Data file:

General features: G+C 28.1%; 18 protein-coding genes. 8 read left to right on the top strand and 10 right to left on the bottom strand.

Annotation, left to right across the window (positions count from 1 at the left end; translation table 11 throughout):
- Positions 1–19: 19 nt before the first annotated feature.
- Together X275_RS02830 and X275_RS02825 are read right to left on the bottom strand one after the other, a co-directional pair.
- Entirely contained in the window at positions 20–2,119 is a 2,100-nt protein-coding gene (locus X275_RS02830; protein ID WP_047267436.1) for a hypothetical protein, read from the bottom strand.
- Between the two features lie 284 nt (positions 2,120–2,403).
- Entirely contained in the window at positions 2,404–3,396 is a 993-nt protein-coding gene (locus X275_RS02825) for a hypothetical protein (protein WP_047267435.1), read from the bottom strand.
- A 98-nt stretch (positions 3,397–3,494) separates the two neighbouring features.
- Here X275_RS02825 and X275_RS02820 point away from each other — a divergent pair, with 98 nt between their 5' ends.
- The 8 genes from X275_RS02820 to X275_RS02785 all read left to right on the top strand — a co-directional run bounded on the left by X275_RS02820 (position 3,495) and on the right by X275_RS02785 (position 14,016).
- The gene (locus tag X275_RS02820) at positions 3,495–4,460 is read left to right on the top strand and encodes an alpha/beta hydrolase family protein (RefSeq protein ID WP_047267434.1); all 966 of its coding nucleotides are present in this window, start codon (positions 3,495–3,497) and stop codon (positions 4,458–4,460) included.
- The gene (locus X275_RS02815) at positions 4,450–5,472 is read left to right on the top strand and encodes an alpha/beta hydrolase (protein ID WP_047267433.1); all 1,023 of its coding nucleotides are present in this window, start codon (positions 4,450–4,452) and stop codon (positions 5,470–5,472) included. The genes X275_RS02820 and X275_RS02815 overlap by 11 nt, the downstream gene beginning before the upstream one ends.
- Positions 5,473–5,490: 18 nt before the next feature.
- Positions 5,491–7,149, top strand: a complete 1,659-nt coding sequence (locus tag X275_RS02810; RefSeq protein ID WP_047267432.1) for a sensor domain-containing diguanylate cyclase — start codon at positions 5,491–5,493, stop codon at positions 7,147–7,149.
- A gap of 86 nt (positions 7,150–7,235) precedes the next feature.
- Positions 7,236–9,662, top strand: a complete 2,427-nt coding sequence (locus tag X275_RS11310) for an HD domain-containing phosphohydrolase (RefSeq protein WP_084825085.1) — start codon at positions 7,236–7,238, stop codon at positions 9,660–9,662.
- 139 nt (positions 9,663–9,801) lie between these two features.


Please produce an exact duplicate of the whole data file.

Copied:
General features: G+C 28.1%; 18 protein-coding genes. 8 read left to right on the top strand and 10 right to left on the bottom strand.

Annotation, left to right across the window (positions count from 1 at the left end; translation table 11 throughout):
- Positions 1–19: 19 nt before the first annotated feature.
- Together X275_RS02830 and X275_RS02825 are read right to left on the bottom strand one after the other, a co-directional pair.
- Entirely contained in the window at positions 20–2,119 is a 2,100-nt protein-coding gene (locus X275_RS02830; protein ID WP_047267436.1) for a hypothetical protein, read from the bottom strand.
- Between the two features lie 284 nt (positions 2,120–2,403).
- Entirely contained in the window at positions 2,404–3,396 is a 993-nt protein-coding gene (locus X275_RS02825) for a hypothetical protein (protein WP_047267435.1), read from the bottom strand.
- A 98-nt stretch (positions 3,397–3,494) separates the two neighbouring features.
- Here X275_RS02825 and X275_RS02820 point away from each other — a divergent pair, with 98 nt between their 5' ends.
- The 8 genes from X275_RS02820 to X275_RS02785 all read left to right on the top strand — a co-directional run bounded on the left by X275_RS02820 (position 3,495) and on the right by X275_RS02785 (position 14,016).
- The gene (locus tag X275_RS02820) at positions 3,495–4,460 is read left to right on the top strand and encodes an alpha/beta hydrolase family protein (RefSeq protein ID WP_047267434.1); all 966 of its coding nucleotides are present in this window, start codon (positions 3,495–3,497) and stop codon (positions 4,458–4,460) included.
- The gene (locus X275_RS02815) at positions 4,450–5,472 is read left to right on the top strand and encodes an alpha/beta hydrolase (protein ID WP_047267433.1); all 1,023 of its coding nucleotides are present in this window, start codon (positions 4,450–4,452) and stop codon (positions 5,470–5,472) included. The genes X275_RS02820 and X275_RS02815 overlap by 11 nt, the downstream gene beginning before the upstream one ends.
- Positions 5,473–5,490: 18 nt before the next feature.
- Positions 5,491–7,149, top strand: a complete 1,659-nt coding sequence (locus tag X275_RS02810; RefSeq protein ID WP_047267432.1) for a sensor domain-containing diguanylate cyclase — start codon at positions 5,491–5,493, stop codon at positions 7,147–7,149.
- A gap of 86 nt (positions 7,150–7,235) precedes the next feature.
- Positions 7,236–9,662, top strand: a complete 2,427-nt coding sequence (locus tag X275_RS11310) for an HD domain-containing phosphohydrolase (RefSeq protein WP_084825085.1) — start codon at positions 7,236–7,238, stop codon at positions 9,660–9,662.
- 139 nt (positions 9,663–9,801) lie between these two features.